The changing natural world at our doorsteps | Illustration and text by Patterson Clark
February 5, 2013
Mosquitoes: Winter slumber of the micro-vampires
When temperatures slip below freezing and the ground heaves with frost, some of us dream of a black fate for any lingering mosquitoes poised for the gush of spring.
But only harsh cold for sustained periods will knock back the invasive advance of the Asian tiger mosquito, Aedes albopictus — and the Washington area is too far south for that. The geographical limit for the insect appears to be about 200 miles to the north, where average winter temperatures are a few degrees below freezing.
New England and Upstate New York may suffer occasional summer outbreaks of the mosquito, which sometimes arrives at recycling plants in old tires sent from New York City and New Jersey, but the frigid winter climate there is too much for the tiger.
In D.C., the aggressive black-and-white bloodsucker keeps itself in play for next season by depositing drought-resistant, cold-hardy eggs that lie in wait for extended daylight, warmer temperatures and standing water.
If the micro-habitat is right, adults can survive the winter, too.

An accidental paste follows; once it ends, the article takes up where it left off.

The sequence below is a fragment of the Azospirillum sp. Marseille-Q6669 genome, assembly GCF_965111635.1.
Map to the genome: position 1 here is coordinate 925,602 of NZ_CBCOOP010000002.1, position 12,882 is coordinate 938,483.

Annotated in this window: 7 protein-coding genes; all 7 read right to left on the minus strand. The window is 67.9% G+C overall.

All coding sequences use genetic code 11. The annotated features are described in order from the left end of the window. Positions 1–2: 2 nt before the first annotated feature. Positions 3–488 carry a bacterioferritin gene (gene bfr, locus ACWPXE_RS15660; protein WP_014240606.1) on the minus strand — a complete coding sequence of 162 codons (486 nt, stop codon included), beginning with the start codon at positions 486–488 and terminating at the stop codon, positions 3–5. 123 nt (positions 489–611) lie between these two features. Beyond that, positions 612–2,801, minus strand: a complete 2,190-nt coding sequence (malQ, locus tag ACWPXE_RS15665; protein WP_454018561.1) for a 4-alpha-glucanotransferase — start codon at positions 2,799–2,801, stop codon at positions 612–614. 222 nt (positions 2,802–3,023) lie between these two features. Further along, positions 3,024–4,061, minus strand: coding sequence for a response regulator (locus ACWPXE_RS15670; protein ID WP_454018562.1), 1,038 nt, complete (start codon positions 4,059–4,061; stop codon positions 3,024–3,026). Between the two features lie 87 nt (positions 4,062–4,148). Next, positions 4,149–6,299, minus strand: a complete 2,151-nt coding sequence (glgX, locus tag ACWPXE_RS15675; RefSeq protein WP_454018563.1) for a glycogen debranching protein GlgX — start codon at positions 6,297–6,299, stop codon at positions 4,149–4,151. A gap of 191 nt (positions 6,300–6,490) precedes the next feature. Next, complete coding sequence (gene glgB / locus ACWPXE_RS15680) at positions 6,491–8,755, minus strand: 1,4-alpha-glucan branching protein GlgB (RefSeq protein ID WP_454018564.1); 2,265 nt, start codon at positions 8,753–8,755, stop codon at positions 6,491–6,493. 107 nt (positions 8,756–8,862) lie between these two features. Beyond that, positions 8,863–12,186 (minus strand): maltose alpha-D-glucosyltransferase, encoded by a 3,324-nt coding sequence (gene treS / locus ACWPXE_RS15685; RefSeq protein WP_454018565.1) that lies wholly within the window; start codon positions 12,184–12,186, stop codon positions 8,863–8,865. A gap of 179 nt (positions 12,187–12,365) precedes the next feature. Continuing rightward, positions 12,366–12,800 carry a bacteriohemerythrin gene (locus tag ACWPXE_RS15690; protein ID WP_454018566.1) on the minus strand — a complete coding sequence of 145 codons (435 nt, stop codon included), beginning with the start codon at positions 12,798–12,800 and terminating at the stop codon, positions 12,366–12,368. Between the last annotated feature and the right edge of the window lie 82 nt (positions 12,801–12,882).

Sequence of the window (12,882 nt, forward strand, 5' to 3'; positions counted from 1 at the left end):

The northern house mosquito, Culex pipiens, uses a hibernation strategy known as diapause. After mating in autumn, females sip nectar (instead of blood) to build up fat reserves that will sustain them through the cold months. They seek out basements, storm sewers, stables, hollow logs or animal burrows in which to hide from the freeze.
Another Washington biter, the common malaria mosquito, Anopheles quadrimaculatus, can do that, too, but it is most effective at surviving the winter as submerged larvae, which practice their own form of diapause.
People can use winter to deliver a blow to summer's mosquitoes:
♦ Empty standing water collecting in tarps, pots, machinery, toys, tires, bird baths and gutters.
♦ As weather warms, add mosquito dunks to ponds. These round cakes of bacteria dissolve and kill mosquito larvae.
♦ Flush out ponds and drainage pipes. Make sure that streams are flowing freely.
♦ Getting rid of adults in diapause is trickier. Even natural pesticides, such as pyrethrum, can be toxic or deadly to the amphibians, fish, mammals and beneficial spiders and insects sharing the space.
Sources: Maryland Department of Agriculture, Centers for Disease Control and Prevention, University of Florida, Rutgers University, Journal of Medical Entomology, Central Massachusetts Mosquito Control Project, National Pesticide Information Center, Proceedings of the Royal Society B: Biological Sciences, Vector Borne Zoonotic Diseases, Journal of the American Mosquito Control Association
Aedes Culex Anopheles